RCEP market snapshot (including Australia)
- GDP: US$25.4 trillion (2017)
- GDP per capita: US$7,146 (2017)
- Population: 3,552 million (2017)
- Trade with Australia: A$470 billion (2017)
- Seventh Intersessional Ministerial Meeting — 2 March 2019, Siem Reap, Cambodia
- Twenty-fifth Round of Negotiations — 19-28 February 2019, Bali, Indonesia
- Joint Leaders’ Statement on the RCEP Negotiations — 14 November 2018, Singapore
- Twenty-fourth Round of Negotiations — 18-27 October 2018, Auckland, New Zealand
- Sixth RCEP Intersessional Ministerial Meeting — 13 October 2018, Singapore
- Special Meeting of TNC — 6-9 October 2018, Jakarta, Indonesia
- Sixth RCEP Ministerial Meeting — 30-31 August 2018, Singapore
- Twenty-third Round of Negotiations — 17-27 July 2018, Bangkok, Thailand
- Fifth Intersessional Ministerial Meeting — 1 July 2018, Tokyo
- Fourth Intersessional TNC and Related Meetings — 25-29 June 2018, Tokyo
- Twenty-second Round of Negotiations — 28 April-8 May 2018, Singapore
- Fourth Intersessional RCEP Ministerial Meeting — 3 March 2018, Singapore
- Twenty-first Round of Negotiations — 6-9 February 2018, Yogyakarta, Indonesia
- Joint Leaders’ Statement on the Negotiations for the RCEP — 14 November 2017, Manila, Philippines
- Twentieth Round of Negotiations — 17-28 October 2017, Songdo, Incheon, Korea
- Nineteenth Round of Negotiations — 18-28 July 2017, Hyderabad, India
- New discussion papers for stakeholders on Investment and Electronic Commerce
- Third Intersessional RCEP Ministerial Meeting — 21-22 May 2017, Hanoi, Vietnam
- Eighteenth Round of Negotiations — 2 to 12 May 2017, Manila, Philippines
- Seventeenth Round of Negotiations — 21 February to 3 March 2017, Kobe, Japan
About the RCEP negotiations
The Regional Comprehensive Economic Partnership (RCEP) negotiations were launched by Leaders from ASEAN and ASEAN's free trade agreement (FTA) partners in the margins of the East Asia Summit in Phnom Penh, Cambodia on 20 November 2012. The negotiations are based on the Guiding Principles and Objectives for Negotiating RCEP [PDF] endorsed by Leaders.
RCEP is an ASEAN-centred proposal for a regional free trade area, which would initially include the ten ASEAN member states and those countries which have existing FTAs with ASEAN – Australia, China, India, Japan, Republic of Korea and New Zealand. RCEP will build on and expand Australia’s existing FTA with ASEAN and New Zealand, AANZFTA. It also complements Australia’s participation in bilateral FTAs with individual countries.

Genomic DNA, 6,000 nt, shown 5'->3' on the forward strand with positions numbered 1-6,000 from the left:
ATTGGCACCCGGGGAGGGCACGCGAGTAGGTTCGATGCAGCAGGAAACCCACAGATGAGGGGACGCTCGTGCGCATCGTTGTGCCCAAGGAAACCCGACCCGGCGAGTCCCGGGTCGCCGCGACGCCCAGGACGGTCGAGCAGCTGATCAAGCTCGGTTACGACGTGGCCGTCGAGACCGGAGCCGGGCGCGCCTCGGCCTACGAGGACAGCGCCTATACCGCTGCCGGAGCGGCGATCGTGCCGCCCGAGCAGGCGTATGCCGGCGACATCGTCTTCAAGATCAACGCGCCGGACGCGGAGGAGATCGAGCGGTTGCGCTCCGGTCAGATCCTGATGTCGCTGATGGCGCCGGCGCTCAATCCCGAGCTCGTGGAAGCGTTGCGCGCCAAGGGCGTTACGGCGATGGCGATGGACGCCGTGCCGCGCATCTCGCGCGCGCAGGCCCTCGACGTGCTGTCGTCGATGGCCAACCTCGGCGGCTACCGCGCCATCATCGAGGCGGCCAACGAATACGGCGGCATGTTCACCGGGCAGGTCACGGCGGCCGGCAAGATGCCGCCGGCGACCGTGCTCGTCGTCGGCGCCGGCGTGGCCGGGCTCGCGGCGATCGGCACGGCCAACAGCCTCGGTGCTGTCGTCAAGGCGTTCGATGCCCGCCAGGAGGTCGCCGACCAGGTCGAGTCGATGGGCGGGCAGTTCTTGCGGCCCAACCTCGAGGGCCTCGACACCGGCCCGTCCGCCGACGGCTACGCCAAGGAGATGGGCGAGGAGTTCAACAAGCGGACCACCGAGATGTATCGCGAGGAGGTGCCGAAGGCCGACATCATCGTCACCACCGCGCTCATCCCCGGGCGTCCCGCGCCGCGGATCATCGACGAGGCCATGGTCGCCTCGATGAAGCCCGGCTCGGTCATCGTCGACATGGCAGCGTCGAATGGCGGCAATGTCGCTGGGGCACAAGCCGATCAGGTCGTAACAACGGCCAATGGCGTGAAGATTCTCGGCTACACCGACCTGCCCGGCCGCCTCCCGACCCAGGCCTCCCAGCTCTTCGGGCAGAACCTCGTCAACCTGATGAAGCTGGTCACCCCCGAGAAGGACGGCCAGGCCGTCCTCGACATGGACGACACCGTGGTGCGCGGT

RCEP has the potential to deliver significant opportunities for Australian businesses. The 16 RCEP participating countries account for almost half of the world’s population, over 30 per cent of global GDP and over a quarter of world exports.
The objective of launching RCEP negotiations is to achieve a modern, comprehensive, high-quality and mutually beneficial economic partnership agreement that will cover trade in goods, trade in services, investment, economic and technical cooperation, intellectual property, competition, electronic commerce, dispute settlement and other issues.
RCEP forms part of the Government’s strategy for lowering trade barriers and securing improved market access for Australian exporters of goods and services, and for Australian investors.
Key interests and benefits
- RCEP participating countries are important economic partners and regional neighbours for Australia.
- Ten out of Australia’s top 15 trading partners (China, Japan, Republic of Korea, New Zealand, India, Singapore, Thailand, Malaysia, Indonesia and Vietnam) are participating in RCEP negotiations, and together with the other six participating countries, account for over 60 per cent of Australia’s two-way trade, 17 per cent of two-way investment, and over 65 per cent of Australia’s goods and services exports.
- RCEP provides an opportunity to strengthen the regional trade and investment environment, boost regional economic confidence and benefit consumers.
- Australia is seeking for RCEP to secure:
- commercially meaningful market access for goods, services and investment,
- modern rules which address contemporary business priorities, such as facilitating participation in regional supply chains and the use of electronic commerce, and
- ongoing cooperation mechanisms to support implementation and contribute to economic reform in the region.